Fiji has ordered envoys from New Zealand and Australia out of the country.
Interim Prime Minister Commodore Frank Bainimarama has given New Zealand's acting Deputy High Commissioner Todd Cleaver and Australian High Commissioner James Batley 24 hours to leave.
The envoys have been accused of interfering in Fiji's internal affairs.
Fiji's High Commissioners in New Zealand and Australia have likewise been ordered to return to Fiji immediately.
It is not the first time the Commodore has expelled a New Zealand diplomat. Acting High Commissioner to Fiji, Caroline McDonald, was expelled in December last year.
Commodore Bainimarama made the announcement in Suva on Tuesday evening after a Cabinet meeting, saying the decision was a result of the impact of the Australian and New Zealand governments' positions on Fiji.
Commodore Bainimarama said Fiji would not be deterred from the path it was on.
He has questioned what he calls both countries' lack of engagement with Fiji, claiming they are engaged in dishonest and untruthful strategies to undermine Fiji's judiciary, independent institutions and economy.
The interim Prime Minister said by contrast the ordinary citizens and companies of Australia and New Zealand continued to visit and invest in Fiji as part of a much-valued relationship with his country.
At a key meeting earlier in the day Commodore Bainimarama and Chief Justice Tony Gates discussed the Australian and New Zealand governments' position on members of Fiji's judiciary.
Justice Gates has criticised Australia and New Zealand for the refusal of travel visas for Sri Lankan judges appointed to the bench and the treatment of a Fiji magistrate who was seeking medical help in New Zealand for her daughter.
James Batley is the first Australian High Commissioner to be ordered out by Commodore Bainimarama, the ABC reports.
Coup leader Commodore Bainimarama was reappointed as Prime Minister earlier this year, less than two days after a court ruled that the 2006 coup and subsequent government was illegal.
He had promised an election this year, but has now ruled it out until 2014.
In his media release, Commodore Bainimarama said: "The Chief Justice has already highlighted the interference into our Judiciary, the Fijian Judiciary by the governments of Australia and New Zealand
"It is a matter of great shame that Madame Justice Anjala Wati, a respected member of our High Court bench, was harassed and humiliated by the New Zealand High Commission in Fiji when she applied for a visa on medical grounds to take her baby son to New Zealand.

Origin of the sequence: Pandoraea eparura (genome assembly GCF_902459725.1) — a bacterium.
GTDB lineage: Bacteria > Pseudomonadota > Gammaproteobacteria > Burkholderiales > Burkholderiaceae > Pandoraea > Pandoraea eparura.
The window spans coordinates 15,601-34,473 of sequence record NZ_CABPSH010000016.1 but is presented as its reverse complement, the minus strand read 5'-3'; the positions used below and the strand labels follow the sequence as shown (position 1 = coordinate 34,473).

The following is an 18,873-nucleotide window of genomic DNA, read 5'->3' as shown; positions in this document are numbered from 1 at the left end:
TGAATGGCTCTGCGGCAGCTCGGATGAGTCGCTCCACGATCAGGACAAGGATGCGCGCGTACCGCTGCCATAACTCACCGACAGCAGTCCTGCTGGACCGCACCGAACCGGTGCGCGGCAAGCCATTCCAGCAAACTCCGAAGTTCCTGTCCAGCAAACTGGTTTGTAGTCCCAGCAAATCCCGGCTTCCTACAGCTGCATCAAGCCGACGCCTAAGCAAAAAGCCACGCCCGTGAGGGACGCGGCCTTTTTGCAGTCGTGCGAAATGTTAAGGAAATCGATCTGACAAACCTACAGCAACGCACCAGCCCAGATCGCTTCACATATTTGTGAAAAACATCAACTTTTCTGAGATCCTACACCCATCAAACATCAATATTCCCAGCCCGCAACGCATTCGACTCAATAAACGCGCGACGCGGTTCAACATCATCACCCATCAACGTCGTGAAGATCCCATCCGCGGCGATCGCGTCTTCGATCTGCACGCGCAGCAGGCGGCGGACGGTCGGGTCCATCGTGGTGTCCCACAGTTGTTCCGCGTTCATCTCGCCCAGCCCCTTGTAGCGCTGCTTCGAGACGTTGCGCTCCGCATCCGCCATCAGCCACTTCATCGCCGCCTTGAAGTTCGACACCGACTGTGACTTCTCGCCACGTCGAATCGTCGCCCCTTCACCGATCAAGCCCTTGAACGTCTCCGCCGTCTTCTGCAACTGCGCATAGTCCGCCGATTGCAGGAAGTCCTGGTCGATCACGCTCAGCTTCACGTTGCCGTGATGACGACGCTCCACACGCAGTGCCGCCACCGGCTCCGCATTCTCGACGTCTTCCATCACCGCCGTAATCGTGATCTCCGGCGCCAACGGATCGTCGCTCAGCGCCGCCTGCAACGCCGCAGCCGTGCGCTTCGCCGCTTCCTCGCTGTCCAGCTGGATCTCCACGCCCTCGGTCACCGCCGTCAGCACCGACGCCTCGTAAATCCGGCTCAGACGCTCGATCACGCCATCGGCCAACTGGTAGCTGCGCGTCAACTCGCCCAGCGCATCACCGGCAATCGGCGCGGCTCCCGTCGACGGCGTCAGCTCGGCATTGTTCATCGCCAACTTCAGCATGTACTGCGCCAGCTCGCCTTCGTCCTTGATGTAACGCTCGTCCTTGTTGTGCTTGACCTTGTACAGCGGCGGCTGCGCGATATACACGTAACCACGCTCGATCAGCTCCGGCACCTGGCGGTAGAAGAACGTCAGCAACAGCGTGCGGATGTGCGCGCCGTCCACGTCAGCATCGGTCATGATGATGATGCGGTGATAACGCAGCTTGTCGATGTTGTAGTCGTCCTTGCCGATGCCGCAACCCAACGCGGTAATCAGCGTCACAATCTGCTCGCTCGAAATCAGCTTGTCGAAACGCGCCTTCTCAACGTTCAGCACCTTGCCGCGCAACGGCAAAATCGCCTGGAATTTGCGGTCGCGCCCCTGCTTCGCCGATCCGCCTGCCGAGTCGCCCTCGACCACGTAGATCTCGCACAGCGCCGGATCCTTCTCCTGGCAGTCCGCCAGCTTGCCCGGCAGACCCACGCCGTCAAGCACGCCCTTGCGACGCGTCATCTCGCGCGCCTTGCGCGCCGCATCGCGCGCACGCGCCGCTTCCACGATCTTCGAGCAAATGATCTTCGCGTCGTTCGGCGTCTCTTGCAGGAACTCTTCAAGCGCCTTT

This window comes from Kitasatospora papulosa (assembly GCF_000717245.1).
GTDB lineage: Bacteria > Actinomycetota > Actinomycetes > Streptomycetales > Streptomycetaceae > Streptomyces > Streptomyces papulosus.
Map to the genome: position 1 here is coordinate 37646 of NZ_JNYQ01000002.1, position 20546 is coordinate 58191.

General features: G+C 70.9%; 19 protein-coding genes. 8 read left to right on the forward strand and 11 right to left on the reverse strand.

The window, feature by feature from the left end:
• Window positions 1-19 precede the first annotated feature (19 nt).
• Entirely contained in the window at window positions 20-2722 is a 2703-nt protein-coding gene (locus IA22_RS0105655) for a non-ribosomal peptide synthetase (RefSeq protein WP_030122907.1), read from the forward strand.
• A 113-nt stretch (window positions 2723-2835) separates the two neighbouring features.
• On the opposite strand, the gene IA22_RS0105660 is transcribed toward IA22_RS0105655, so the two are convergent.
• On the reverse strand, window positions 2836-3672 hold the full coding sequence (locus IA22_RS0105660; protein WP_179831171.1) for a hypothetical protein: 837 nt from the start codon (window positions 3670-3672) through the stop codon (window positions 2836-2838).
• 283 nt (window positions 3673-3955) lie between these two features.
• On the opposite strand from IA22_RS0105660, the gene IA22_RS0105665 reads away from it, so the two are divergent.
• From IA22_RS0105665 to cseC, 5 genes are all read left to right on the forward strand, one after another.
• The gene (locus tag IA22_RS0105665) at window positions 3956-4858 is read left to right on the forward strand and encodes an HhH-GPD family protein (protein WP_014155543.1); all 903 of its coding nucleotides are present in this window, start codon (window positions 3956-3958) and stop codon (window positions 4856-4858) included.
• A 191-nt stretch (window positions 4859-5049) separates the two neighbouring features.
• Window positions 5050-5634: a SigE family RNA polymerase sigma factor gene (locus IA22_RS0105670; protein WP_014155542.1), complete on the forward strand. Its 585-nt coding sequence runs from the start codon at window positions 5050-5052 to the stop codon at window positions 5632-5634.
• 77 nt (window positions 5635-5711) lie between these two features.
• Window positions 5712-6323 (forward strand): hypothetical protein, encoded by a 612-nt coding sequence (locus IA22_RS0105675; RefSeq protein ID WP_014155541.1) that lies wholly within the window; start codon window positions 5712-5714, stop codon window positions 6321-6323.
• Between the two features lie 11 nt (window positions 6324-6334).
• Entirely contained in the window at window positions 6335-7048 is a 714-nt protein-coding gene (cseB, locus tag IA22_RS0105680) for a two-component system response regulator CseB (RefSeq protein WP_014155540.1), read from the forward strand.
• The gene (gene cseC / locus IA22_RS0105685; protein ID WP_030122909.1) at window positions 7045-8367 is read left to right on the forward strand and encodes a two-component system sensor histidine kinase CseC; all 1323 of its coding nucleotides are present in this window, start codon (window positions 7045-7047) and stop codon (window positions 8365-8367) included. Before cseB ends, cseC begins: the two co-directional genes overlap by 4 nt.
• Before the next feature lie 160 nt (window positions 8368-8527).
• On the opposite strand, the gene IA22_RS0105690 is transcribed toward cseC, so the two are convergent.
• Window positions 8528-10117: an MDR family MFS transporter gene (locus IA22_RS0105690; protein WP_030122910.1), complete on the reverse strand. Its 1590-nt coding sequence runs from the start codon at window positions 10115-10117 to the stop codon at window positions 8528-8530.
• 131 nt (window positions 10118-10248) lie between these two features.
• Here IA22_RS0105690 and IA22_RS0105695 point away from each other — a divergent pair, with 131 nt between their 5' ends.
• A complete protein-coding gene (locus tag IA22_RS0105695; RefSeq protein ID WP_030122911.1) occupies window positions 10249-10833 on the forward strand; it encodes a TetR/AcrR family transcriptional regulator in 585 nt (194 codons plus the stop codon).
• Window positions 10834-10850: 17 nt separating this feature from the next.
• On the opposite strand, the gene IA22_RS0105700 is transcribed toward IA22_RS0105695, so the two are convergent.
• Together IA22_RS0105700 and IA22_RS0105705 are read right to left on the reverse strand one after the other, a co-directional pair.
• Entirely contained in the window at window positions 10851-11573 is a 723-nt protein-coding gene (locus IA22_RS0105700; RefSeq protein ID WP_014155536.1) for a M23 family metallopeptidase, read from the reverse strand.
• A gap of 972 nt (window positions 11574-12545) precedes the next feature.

"In fact had the Attorney General not highlighted the matter in the media she would not have been granted a visa.
"In addition to this shameful incident the Sri Lankan judges who have been appointed to serve in the Fijian judiciary were told that they would not be able to travel through and to Australia because they had taken these positions.
"Again when this matter was highlighted in the media by the Chief Justice there was frenzied denial that visas had been refused by the Australian government.
"However, we now know that one of these Sri Lankan judges had the foresight to tape the conversation in which she was informed by the Australian official in Colombo that travel sanctions would apply because she had taken the position in the Fijian judiciary.
"The culmination of these incidents displays a consolidated effort to attack Fiji's independent judiciary. It also shows that the Australian and New Zealand Governments have been dishonest and untruthful over the matter of travel ban for judges."
'Baffled' by position
Commodore Bainimarama says he is baffled by the position taken by the Australian and New Zealand governments.
"On one hand they are our largest trading partners; they are members of the Pacific Islands Forum; 60% of our tourists come from these countries and their numbers are growing on a daily basis; (the) majority of our people who have migrated have gone to these countries; we have studied, worked and holidayed the most in these countries.
"They claim to be our friends yet on the other hand they fail to recognise the efforts that we are making in being a good international citizen; they fail to understand that we are creating a country that will be based on equal and common citizenry, a country of modern laws, a country which will have true democracy.
"Only today Cabinet approved a new Crimes Decree, a new Criminal Procedure Decree and a new Sentencing and Penalties Decree that will make us compliant with CEDAW, with international standards on human trafficking and with the Rome Statute.
"We have ratified the United Nations Convention Against Corruption (UNCAC); we have introduced new laws and strengthened existing laws in relation to corruption and bribery; we have introduced Domestic Violence laws; given protection to our children, paving the way for compliance with the Convention on the Rights of the Child.
"We have consistently said that we want to engage with our neighbours and indeed all our international and multi-lateral partners. We have also left the door open for bi-lateral engagements."